The news in Christian circles this week that regular churchgoers are more likely to be tolerant of immigration than those who attend infrequently reminded me of analysis of Trump’s Christian base.
There, it was found that those who identify as Christian and attend church regularly are less likely to support Trump than Christians who do not belong to a church community.
Christians are of course, not too dissimilar to everyone else, and I find it interesting that exposure to a community of faith, and perhaps, crucially, people in that community who are different to you, seems to make a difference.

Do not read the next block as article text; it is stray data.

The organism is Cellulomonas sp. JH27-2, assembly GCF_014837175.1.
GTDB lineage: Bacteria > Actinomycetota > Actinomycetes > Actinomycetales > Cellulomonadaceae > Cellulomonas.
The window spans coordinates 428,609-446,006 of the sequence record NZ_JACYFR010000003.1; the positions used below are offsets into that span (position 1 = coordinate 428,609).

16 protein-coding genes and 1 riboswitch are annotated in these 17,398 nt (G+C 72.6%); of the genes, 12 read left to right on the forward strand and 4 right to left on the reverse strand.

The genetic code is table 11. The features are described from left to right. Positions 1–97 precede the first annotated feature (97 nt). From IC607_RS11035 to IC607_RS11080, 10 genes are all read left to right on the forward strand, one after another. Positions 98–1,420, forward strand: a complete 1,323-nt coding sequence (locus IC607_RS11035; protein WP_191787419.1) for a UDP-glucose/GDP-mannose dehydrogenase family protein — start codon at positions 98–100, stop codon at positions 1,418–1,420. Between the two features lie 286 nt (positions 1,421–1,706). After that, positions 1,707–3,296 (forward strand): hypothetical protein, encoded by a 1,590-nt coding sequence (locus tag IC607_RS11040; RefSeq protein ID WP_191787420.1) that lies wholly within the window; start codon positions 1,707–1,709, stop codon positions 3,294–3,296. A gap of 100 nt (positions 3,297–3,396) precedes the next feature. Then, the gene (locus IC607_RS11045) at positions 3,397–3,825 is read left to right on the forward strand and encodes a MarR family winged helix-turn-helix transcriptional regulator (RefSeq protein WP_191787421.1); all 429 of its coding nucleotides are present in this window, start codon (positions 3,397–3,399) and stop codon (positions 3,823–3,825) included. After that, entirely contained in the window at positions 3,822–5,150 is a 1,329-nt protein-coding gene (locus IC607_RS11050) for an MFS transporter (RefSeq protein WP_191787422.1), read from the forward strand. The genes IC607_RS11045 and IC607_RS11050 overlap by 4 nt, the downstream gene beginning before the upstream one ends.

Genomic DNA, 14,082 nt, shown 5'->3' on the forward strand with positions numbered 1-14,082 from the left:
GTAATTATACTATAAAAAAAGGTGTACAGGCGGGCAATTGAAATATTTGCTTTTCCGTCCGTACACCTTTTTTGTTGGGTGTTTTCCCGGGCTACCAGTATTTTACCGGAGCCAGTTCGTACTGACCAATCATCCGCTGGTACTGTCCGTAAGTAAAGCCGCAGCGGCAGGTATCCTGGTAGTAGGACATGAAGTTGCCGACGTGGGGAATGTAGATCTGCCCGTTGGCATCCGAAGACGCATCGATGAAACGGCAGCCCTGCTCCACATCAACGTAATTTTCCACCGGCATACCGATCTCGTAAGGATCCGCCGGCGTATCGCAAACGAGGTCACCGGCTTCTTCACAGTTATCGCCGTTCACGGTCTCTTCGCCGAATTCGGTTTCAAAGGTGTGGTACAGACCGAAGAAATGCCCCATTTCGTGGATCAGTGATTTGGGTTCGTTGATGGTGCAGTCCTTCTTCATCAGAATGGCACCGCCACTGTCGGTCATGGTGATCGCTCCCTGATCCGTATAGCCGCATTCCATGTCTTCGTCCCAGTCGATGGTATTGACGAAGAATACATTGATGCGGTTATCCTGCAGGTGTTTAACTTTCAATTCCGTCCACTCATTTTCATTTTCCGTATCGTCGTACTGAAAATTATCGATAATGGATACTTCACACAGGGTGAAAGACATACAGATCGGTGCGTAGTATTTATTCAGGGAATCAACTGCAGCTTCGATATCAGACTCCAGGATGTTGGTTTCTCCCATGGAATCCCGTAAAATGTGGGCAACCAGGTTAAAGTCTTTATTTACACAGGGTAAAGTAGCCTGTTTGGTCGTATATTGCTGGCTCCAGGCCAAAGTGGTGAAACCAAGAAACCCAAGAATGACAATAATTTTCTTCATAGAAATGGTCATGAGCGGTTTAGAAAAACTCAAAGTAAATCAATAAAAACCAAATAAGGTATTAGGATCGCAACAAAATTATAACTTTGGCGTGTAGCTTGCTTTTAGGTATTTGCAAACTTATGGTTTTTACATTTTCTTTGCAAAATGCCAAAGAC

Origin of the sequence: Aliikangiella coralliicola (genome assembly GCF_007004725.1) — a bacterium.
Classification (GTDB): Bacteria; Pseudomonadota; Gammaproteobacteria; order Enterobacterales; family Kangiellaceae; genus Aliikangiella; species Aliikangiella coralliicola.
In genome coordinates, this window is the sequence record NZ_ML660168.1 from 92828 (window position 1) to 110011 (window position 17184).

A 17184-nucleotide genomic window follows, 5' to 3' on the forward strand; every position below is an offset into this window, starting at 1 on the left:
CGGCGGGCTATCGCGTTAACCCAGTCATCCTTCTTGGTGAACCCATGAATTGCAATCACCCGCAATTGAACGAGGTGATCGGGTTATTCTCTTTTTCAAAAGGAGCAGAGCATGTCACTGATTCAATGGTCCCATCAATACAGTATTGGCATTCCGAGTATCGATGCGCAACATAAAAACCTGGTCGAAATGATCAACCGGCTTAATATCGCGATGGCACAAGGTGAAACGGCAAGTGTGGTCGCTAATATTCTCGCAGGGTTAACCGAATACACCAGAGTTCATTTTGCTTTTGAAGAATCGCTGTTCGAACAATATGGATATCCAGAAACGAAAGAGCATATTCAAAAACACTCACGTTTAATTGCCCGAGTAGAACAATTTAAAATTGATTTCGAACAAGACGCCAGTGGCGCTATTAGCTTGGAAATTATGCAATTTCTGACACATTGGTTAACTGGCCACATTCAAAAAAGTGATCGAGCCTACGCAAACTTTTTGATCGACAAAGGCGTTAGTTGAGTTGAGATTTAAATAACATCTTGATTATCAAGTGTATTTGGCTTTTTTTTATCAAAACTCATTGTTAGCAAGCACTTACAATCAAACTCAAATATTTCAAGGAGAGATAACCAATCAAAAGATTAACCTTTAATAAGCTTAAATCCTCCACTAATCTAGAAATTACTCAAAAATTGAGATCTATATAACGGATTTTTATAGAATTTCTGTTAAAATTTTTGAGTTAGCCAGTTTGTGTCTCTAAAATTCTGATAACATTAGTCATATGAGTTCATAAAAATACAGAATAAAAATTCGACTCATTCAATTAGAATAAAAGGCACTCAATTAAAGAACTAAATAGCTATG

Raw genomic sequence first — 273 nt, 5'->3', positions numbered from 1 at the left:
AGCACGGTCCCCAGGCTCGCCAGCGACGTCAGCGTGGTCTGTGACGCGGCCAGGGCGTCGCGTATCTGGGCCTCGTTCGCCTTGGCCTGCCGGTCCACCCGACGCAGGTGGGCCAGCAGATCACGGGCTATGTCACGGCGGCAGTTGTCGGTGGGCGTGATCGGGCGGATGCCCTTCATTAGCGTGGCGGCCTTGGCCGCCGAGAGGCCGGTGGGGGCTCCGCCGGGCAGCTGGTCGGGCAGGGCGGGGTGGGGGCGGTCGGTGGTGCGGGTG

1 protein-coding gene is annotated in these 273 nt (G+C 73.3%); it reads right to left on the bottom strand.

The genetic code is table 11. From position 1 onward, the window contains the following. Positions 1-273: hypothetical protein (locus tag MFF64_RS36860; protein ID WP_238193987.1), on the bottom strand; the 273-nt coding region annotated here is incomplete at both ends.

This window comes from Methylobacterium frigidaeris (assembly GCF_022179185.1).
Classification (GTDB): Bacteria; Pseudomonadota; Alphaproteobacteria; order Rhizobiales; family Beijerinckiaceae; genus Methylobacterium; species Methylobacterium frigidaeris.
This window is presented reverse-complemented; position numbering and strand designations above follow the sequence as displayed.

Depressingly, in both situations, the proportion of (predominantly white) Christians supporting Trump and against immigration in the UK is still high.
I’m not saying that you can’t be rightwing and a person of faith; far from it. But when the advancement of that agenda is powered and endorsed by, and in some cases deliberately dressed in racist and xenophobic language and imagery, which is a best cruel and at worst dangerous, I do wonder about the entreaty to love our neighbour.
It seems so simple, but it’s actually really hard. You don’t choose your neighbour. They are often inconvenient and may be very different to you or even unlikeable, but we are called beyond tolerance to love.
It’s costly and difficult and challenging but it’s meant to be our thing, isn’t it?